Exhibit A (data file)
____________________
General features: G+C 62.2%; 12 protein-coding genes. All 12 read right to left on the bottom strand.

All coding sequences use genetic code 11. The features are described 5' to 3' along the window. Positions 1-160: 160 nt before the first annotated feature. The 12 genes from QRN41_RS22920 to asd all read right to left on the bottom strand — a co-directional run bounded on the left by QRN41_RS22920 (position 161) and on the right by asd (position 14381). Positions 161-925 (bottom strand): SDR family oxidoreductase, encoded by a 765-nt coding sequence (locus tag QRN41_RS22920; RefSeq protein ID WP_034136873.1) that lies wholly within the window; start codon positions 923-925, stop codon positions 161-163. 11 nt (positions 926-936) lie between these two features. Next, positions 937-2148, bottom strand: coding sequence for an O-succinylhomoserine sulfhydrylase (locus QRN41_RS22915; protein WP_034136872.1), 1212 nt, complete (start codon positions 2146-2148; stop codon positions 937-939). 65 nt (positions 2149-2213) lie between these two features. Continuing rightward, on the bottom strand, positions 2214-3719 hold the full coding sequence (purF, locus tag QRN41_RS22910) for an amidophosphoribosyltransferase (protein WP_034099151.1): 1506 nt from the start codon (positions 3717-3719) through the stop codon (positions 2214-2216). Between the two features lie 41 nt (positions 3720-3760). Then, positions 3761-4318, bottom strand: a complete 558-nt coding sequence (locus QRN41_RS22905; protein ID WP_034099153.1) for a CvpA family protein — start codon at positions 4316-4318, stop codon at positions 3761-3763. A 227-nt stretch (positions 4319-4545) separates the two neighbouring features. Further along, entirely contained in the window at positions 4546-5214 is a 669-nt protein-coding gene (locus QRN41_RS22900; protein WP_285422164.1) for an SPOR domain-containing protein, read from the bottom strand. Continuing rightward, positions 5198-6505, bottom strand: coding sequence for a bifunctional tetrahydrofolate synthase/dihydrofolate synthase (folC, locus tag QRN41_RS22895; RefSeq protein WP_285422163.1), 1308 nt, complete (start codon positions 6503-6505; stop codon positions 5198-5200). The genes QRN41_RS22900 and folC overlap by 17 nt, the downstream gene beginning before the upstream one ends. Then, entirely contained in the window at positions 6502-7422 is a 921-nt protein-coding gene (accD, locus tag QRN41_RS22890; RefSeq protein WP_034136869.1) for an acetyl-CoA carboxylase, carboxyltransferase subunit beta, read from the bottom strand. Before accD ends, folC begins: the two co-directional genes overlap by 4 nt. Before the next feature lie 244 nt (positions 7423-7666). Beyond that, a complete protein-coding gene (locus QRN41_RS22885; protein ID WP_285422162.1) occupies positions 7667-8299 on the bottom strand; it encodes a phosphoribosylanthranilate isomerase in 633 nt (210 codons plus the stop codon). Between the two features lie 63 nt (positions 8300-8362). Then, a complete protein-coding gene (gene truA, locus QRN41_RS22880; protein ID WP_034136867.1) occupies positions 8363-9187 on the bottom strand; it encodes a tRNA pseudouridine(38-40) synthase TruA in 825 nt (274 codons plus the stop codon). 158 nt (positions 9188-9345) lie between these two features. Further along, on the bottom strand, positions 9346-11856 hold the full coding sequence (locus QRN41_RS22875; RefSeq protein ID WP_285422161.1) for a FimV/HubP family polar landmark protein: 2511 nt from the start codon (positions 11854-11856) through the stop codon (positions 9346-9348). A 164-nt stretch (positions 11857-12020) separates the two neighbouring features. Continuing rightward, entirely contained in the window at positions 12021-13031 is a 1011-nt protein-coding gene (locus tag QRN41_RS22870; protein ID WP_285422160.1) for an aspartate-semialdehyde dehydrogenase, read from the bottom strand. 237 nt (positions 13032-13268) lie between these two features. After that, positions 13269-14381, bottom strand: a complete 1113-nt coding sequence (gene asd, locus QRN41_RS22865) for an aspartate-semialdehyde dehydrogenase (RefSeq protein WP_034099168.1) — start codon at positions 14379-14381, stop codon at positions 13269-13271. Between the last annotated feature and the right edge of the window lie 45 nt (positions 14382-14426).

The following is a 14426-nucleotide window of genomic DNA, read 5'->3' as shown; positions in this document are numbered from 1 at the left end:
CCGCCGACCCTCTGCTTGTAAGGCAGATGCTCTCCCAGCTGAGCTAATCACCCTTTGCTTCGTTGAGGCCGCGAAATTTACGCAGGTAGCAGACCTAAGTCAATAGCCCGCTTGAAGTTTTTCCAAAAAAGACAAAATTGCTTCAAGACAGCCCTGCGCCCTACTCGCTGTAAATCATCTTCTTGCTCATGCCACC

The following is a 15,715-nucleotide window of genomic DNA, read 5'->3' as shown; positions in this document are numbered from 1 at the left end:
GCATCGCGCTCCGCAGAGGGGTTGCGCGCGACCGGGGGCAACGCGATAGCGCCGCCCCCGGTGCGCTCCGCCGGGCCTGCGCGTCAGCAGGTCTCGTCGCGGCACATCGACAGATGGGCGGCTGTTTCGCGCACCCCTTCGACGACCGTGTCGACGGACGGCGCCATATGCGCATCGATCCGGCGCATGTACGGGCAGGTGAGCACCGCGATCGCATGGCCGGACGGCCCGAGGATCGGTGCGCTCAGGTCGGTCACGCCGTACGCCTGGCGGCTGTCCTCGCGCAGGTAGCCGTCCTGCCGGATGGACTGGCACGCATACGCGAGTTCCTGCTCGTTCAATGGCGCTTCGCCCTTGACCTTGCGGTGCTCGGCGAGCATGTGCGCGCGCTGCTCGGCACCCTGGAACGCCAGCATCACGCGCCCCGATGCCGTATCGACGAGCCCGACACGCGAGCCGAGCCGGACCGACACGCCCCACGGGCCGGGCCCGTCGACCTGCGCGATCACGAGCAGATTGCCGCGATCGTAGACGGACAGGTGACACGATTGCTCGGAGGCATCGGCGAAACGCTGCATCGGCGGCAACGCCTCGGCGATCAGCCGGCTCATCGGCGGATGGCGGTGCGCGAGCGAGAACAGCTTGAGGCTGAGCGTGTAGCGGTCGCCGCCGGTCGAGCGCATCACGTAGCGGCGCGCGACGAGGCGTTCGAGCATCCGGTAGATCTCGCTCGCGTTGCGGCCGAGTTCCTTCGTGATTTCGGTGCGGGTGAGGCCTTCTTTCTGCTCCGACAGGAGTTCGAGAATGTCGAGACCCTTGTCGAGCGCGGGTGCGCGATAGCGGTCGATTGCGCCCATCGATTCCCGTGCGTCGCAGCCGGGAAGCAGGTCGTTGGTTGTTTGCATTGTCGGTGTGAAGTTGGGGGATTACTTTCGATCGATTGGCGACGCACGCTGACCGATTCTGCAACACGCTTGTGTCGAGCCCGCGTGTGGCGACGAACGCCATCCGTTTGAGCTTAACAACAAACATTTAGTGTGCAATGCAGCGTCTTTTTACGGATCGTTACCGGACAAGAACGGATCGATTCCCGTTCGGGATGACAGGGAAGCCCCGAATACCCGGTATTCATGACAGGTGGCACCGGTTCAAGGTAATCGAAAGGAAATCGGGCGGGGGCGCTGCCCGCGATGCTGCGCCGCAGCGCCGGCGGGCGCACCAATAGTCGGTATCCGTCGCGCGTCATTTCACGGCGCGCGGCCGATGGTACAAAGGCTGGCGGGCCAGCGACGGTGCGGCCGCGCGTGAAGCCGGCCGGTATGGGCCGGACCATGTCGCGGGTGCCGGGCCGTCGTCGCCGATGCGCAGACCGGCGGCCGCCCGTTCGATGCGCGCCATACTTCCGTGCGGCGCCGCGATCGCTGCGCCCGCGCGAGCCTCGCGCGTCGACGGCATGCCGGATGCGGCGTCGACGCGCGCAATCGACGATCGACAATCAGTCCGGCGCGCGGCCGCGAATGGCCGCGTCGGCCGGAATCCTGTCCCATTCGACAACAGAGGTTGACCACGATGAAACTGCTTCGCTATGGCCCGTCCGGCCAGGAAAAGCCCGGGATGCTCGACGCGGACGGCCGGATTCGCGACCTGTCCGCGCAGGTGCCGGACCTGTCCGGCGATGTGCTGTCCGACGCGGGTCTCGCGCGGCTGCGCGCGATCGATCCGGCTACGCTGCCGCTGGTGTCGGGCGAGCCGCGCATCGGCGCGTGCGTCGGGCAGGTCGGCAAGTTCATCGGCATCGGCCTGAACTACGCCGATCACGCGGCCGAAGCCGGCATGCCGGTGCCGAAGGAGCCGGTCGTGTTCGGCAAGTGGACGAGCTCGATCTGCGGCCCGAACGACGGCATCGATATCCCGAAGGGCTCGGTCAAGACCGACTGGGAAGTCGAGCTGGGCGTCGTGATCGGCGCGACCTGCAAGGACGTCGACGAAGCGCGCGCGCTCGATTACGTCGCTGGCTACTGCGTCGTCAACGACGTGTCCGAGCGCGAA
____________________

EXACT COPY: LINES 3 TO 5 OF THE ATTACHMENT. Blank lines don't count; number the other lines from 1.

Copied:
The following is a 14426-nucleotide window of genomic DNA, read 5'->3' as shown; positions in this document are numbered from 1 at the left end:
CCGCCGACCCTCTGCTTGTAAGGCAGATGCTCTCCCAGCTGAGCTAATCACCCTTTGCTTCGTTGAGGCCGCGAAATTTACGCAGGTAGCAGACCTAAGTCAATAGCCCGCTTGAAGTTTTTCCAAAAAAGACAAAATTGCTTCAAGACAGCCCTGCGCCCTACTCGCTGTAAATCATCTTCTTGCTCATGCCACC

The following is a 15,715-nucleotide window of genomic DNA, read 5'->3' as shown; positions in this document are numbered from 1 at the left end: